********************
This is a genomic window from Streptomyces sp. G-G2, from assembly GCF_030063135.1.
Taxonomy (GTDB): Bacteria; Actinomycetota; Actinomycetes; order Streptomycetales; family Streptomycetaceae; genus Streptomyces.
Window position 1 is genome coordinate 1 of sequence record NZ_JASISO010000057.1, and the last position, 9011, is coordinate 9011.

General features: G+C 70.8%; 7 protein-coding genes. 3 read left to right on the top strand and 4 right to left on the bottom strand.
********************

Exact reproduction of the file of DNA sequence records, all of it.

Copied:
This is a genomic window from Streptomyces sp. G-G2, from assembly GCF_030063135.1.
Taxonomy (GTDB): Bacteria; Actinomycetota; Actinomycetes; order Streptomycetales; family Streptomycetaceae; genus Streptomyces.
Window position 1 is genome coordinate 1 of sequence record NZ_JASISO010000057.1, and the last position, 9011, is coordinate 9011.

General features: G+C 70.8%; 7 protein-coding genes. 3 read left to right on the top strand and 4 right to left on the bottom strand.